At this point it probably doesn't make sense for Toshiba to do another in-house SATA controller, so they can benefit from Lite-On's experience with a variety of third-party controllers to cover that shrinking segment. Toshiba's in a great position for low-end client NVMe, but their high-end client NVMe controller (used in the XG5/6) is overdue for replacement. Lite-On doesn't have much to offer there at the moment, mainly because Marvell's fallen behind.

    Overall, I think Toshiba's getting a good deal on a mix of IP, experienced staff, and manufacturing capacity.
    Reply
  • bolkhov - Tuesday, September 03, 2019 - link

    Thanks for your analysis! Reply
  • FreckledTrout - Tuesday, September 03, 2019 - link

    In June of 2018 Toshiba sold off there memory division which was needed to keep them afloat. The failing Westinghouse nuclear business was killing them which they also sold that off as well. So if they want to get back into the memory related businesses they needed to get a hold of new IP. Reply
  • DanNeely - Tuesday, September 03, 2019 - link

    It's the sold off flash memory division Toshiba that's buying Lite-on's IP; not broken by Westinghouse progenitor. Reply
  • FreckledTrout - Tuesday, September 03, 2019 - link

    I assume you are trying to clarify what I said? Anyhow they sold off there flash business in wholesale for $18bn which I have to assume for that price was everything from IP to physical manufacturing locations. Anyhow was just responding as to why they would do something like this purchase because I am sure many don't realize Toshiba sold off there flash business. Reply
  • Billy Tallis - Tuesday, September 03, 2019 - link

    "Toshiba Memory" is the flash/SSD business that was split off from Toshiba the conglomerate and sold. Toshiba the conglomerate is not getting "back" into the SSD business; they own part of Toshiba Memory and are not going to start competing with Toshiba Memory. Toshiba Memory is who's buying Lite-On's SSD business, not Toshiba the conglomerate. Toshiba the conglomerate is basically done making news that's relevant to this site. Toshiba Memory will be changing their name next month to Kioxia, which may help you figure out what's going on. Reply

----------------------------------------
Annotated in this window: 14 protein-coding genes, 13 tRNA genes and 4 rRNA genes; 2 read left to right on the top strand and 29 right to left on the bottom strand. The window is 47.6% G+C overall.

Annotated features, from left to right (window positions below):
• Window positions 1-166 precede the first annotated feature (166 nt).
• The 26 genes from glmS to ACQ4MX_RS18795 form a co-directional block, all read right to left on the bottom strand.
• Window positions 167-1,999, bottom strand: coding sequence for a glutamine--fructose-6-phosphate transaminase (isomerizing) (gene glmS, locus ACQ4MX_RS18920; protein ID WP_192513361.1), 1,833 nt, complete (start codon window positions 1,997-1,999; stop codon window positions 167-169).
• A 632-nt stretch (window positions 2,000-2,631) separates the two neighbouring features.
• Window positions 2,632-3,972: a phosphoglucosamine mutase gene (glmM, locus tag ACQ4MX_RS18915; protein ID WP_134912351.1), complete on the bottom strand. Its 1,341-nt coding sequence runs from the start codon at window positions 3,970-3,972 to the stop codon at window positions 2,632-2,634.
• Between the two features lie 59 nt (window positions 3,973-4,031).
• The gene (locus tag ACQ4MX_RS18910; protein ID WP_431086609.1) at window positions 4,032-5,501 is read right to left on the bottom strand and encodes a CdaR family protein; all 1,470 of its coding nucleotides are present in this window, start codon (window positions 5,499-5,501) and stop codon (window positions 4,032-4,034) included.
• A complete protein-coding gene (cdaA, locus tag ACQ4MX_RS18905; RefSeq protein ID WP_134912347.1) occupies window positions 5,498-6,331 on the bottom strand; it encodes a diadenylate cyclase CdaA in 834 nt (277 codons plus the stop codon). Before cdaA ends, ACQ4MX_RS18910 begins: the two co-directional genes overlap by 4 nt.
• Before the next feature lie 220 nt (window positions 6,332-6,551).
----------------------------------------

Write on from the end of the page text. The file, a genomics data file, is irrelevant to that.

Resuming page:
• magreen - Tuesday, September 03, 2019 - link

    I'm confused. If Toshiba wants to be vertically integrated, they need an in-house SSD controller. Does Lite-On make controllers? Are they good? The article doesn't say, and so leaves out the point I'm most interested in. Reply
  • Billy Tallis - Tuesday, September 03, 2019 - link

    Toshiba already has some in-house controllers, but not enough to cover all market segments. Lite-On doesn't make controllers, but they do everything else: firmware, manufacturing, marketing, etc. Those resources can be useful to Toshiba even if it doesn't come with a controller ASIC team. Reply
  • magreen - Wednesday, September 04, 2019 - link

    Got it, thanks. Wonder if Toshiba will also look to acquire a controller design house to get vertically integrated. Reply

Log in

Don't have an account? Sign up now